The packet's history begins when a user on one host sends a message or issues a command that must access a remote host. The application protocol formats the packet so that the appropriate transport layer protocol, TCP or UDP, can handle the packet.
Suppose the user issues an rlogin command to log in to the remote host, as shown in Figure 2–1. The rlogin command uses the TCP transport layer protocol. TCP expects to receive data in the form of a stream of bytes that contain the information in the command. Therefore, rlogin sends this data as a TCP stream.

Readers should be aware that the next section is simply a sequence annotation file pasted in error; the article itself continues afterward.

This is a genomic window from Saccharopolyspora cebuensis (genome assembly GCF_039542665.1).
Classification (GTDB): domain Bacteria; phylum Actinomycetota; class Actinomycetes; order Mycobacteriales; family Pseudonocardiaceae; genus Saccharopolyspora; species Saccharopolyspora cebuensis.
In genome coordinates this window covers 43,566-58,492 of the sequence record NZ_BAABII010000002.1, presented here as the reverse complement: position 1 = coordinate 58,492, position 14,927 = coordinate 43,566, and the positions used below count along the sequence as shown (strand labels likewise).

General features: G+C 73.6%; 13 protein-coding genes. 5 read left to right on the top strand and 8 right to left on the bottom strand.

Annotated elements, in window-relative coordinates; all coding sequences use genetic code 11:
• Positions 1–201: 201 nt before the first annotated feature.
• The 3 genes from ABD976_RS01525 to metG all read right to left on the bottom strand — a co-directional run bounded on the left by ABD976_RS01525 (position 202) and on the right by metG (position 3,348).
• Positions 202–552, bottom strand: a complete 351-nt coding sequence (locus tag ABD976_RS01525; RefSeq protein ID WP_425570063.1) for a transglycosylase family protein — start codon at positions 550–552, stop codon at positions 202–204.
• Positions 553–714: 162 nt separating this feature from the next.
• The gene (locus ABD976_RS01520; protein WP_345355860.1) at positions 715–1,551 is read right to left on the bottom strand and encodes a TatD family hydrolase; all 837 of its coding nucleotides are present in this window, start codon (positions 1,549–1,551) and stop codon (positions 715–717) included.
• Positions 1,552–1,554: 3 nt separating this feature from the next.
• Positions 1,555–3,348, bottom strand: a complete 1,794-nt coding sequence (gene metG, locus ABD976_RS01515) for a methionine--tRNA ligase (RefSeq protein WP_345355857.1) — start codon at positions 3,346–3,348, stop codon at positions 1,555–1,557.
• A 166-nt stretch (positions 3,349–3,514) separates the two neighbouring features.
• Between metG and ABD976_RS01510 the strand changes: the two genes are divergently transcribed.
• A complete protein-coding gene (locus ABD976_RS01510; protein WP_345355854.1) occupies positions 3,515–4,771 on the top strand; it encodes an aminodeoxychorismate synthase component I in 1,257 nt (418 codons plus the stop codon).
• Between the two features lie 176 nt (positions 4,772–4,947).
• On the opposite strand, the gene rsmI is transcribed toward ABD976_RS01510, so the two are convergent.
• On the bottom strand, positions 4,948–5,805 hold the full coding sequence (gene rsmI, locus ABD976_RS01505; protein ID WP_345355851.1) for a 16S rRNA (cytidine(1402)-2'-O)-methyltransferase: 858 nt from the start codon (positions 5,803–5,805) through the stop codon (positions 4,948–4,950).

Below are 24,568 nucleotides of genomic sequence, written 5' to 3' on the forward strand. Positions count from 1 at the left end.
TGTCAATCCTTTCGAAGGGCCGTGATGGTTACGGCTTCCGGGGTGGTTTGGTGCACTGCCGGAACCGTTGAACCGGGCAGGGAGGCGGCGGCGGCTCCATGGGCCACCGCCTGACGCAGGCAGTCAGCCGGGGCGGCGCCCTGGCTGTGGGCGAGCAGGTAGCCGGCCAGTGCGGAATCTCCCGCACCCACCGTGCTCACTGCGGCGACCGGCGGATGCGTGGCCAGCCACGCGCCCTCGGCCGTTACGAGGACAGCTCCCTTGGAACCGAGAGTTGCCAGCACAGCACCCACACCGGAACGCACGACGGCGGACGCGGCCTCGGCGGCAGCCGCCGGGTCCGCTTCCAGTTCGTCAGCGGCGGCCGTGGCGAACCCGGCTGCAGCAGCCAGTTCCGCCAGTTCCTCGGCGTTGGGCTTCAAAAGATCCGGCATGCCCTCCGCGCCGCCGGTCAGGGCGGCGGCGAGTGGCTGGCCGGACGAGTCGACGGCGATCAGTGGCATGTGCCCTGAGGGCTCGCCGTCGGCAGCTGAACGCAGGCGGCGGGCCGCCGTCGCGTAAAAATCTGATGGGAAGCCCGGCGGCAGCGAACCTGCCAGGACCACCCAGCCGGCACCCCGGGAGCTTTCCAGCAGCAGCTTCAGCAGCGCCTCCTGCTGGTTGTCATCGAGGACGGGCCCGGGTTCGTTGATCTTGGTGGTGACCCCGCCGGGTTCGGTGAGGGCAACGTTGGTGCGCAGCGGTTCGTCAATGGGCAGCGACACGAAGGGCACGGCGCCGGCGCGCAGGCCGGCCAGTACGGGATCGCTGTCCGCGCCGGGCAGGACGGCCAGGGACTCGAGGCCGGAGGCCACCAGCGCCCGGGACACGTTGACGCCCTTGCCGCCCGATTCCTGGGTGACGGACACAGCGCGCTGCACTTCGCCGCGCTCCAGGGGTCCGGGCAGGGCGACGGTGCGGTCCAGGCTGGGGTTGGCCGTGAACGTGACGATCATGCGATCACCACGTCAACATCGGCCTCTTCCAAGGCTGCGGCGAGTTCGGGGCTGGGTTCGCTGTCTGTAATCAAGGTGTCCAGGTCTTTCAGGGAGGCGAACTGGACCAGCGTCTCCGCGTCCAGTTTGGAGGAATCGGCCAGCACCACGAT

Not all application layer protocols use TCP, however. Suppose a user wants to mount a file system on a remote host, thus initiating the NIS+ application layer protocol. NIS+ uses the UDP transport layer protocol. Therefore, the packet that contains the command must be formatted in a manner that UDP expects. This type of packet is referred to as a message.